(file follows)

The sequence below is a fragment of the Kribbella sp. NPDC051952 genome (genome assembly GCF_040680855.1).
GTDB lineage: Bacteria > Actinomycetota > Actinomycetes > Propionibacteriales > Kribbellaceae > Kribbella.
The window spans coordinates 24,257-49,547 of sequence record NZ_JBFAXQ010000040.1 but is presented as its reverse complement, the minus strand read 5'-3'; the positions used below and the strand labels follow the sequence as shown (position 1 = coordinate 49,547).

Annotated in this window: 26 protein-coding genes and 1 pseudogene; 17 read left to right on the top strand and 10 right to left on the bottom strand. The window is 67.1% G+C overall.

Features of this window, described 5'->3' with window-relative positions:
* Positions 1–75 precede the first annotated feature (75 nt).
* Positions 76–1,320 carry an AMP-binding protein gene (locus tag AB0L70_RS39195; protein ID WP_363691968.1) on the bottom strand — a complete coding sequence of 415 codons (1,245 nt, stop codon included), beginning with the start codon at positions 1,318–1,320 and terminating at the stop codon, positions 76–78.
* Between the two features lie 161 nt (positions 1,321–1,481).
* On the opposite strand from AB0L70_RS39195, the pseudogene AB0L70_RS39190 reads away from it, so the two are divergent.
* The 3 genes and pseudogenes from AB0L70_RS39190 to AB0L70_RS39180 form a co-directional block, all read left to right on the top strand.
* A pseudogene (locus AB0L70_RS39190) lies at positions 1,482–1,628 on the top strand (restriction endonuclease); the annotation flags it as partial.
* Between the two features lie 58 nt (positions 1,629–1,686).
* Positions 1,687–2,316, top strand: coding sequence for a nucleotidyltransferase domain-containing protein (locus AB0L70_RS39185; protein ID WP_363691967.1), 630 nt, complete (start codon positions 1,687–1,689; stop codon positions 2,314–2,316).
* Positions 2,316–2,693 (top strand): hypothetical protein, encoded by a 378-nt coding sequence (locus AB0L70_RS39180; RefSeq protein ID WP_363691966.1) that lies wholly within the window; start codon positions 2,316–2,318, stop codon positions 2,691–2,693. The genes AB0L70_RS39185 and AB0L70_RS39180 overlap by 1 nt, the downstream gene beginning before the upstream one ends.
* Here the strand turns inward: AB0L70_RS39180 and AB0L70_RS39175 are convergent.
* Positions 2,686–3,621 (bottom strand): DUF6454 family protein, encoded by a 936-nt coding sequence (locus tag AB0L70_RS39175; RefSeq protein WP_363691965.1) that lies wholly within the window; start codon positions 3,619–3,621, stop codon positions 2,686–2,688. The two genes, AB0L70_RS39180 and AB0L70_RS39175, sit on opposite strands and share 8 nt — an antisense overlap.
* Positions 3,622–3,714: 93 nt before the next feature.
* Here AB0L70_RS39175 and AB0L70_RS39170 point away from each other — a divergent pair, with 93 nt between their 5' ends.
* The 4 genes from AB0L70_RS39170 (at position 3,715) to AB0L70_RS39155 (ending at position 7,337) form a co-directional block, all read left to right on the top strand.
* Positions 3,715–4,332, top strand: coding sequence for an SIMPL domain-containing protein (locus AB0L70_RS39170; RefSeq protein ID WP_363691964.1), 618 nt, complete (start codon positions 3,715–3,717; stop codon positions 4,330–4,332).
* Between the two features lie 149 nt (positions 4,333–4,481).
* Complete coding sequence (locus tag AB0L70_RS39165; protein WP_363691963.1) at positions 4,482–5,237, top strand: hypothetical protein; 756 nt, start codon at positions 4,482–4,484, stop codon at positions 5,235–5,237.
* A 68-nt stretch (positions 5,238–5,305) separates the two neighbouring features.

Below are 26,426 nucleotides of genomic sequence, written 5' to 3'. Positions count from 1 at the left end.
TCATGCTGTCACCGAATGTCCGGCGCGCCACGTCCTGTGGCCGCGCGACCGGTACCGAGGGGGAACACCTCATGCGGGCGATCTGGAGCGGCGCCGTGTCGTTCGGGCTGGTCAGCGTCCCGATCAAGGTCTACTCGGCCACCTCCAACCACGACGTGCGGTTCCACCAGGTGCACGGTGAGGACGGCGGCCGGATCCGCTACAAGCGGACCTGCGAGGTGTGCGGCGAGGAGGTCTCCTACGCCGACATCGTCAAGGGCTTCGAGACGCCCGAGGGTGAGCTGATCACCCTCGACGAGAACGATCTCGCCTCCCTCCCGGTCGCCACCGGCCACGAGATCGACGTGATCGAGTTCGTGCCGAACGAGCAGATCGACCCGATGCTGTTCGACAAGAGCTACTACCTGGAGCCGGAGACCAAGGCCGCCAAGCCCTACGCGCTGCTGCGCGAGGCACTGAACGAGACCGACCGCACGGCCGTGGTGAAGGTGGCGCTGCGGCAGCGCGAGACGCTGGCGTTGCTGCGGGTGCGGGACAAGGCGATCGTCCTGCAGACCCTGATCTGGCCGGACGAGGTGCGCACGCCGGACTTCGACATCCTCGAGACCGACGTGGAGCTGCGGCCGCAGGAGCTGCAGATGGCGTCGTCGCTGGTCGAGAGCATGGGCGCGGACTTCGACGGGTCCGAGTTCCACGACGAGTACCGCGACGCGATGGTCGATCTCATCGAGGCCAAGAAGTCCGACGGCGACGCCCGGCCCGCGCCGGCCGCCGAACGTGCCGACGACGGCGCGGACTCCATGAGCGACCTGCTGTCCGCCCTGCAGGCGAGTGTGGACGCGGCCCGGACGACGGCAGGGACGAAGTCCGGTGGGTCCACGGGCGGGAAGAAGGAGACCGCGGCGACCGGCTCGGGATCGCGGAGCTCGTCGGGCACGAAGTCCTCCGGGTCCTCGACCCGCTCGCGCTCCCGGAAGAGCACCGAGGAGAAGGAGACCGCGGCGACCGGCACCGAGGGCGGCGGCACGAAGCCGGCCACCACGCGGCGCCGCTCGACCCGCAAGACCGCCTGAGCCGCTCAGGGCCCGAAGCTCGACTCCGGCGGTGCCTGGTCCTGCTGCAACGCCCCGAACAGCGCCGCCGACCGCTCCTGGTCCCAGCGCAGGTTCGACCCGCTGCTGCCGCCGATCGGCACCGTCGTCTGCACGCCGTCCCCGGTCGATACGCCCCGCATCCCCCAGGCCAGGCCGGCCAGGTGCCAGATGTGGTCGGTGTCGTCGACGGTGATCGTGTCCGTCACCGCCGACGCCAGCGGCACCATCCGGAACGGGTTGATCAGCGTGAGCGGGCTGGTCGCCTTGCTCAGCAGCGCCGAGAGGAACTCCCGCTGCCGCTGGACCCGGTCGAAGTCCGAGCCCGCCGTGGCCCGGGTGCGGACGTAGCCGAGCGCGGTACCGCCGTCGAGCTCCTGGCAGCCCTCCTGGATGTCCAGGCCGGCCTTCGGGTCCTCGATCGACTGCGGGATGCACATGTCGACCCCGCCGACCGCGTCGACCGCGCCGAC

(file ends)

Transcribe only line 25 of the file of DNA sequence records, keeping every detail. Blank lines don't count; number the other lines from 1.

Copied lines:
TCATGCTGTCACCGAATGTCCGGCGCGCCACGTCCTGTGGCCGCGCGACCGGTACCGAGGGGGAACACCTCATGCGGGCGATCTGGAGCGGCGCCGTGTCGTTCGGGCTGGTCAGCGTCCCGATCAAGGTCTACTCGGCCACCTCCAACCACGACGTGCGGTTCCACCAGGTGCACGGTGAGGACGGCGGCCGGATCCGCTACAAGCGGACCTGCGAGGTGTGCGGCGAGGAGGTCTCCTACGCCGACATCGTCAAGGGCTTCGAGACGCCCGAGGGTGAGCTGATCACCCTCGACGAGAACGATCTCGCCTCCCTCCCGGTCGCCACCGGCCACGAGATCGACGTGATCGAGTTCGTGCCGAACGAGCAGATCGACCCGATGCTGTTCGACAAGAGCTACTACCTGGAGCCGGAGACCAAGGCCGCCAAGCCCTACGCGCTGCTGCGCGAGGCACTGAACGAGACCGACCGCACGGCCGTGGTGAAGGTGGCGCTGCGGCAGCGCGAGACGCTGGCGTTGCTGCGGGTGCGGGACAAGGCGATCGTCCTGCAGACCCTGATCTGGCCGGACGAGGTGCGCACGCCGGACTTCGACATCCTCGAGACCGACGTGGAGCTGCGGCCGCAGGAGCTGCAGATGGCGTCGTCGCTGGTCGAGAGCATGGGCGCGGACTTCGACGGGTCCGAGTTCCACGACGAGTACCGCGACGCGATGGTCGATCTCATCGAGGCCAAGAAGTCCGACGGCGACGCCCGGCCCGCGCCGGCCGCCGAACGTGCCGACGACGGCGCGGACTCCATGAGCGACCTGCTGTCCGCCCTGCAGGCGAGTGTGGACGCGGCCCGGACGACGGCAGGGACGAAGTCCGGTGGGTCCACGGGCGGGAAGAAGGAGACCGCGGCGACCGGCTCGGGATCGCGGAGCTCGTCGGGCACGAAGTCCTCCGGGTCCTCGACCCGCTCGCGCTCCCGGAAGAGCACCGAGGAGAAGGAGACCGCGGCGACCGGCACCGAGGGCGGCGGCACGAAGCCGGCCACCACGCGGCGCCGCTCGACCCGCAAGACCGCCTGAGCCGCTCAGGGCCCGAAGCTCGACTCCGGCGGTGCCTGGTCCTGCTGCAACGCCCCGAACAGCGCCGCCGACCGCTCCTGGTCCCAGCGCAGGTTCGACCCGCTGCTGCCGCCGATCGGCACCGTCGTCTGCACGCCGTCCCCGGTCGATACGCCCCGCATCCCCCAGGCCAGGCCGGCCAGGTGCCAGATGTGGTCGGTGTCGTCGACGGTGATCGTGTCCGTCACCGCCGACGCCAGCGGCACCATCCGGAACGGGTTGATCAGCGTGAGCGGGCTGGTCGCCTTGCTCAGCAGCGCCGAGAGGAACTCCCGCTGCCGCTGGACCCGGTCGAAGTCCGAGCCCGCCGTGGCCCGGGTGCGGACGTAGCCGAGCGCGGTACCGCCGTCGAGCTCCTGGCAGCCCTCCTGGATGTCCAGGCCGGCCTTCGGGTCCTCGATCGACTGCGGGATGCACATGTCGACCCCGCCGACCGCGTCGACCGCGCCGAC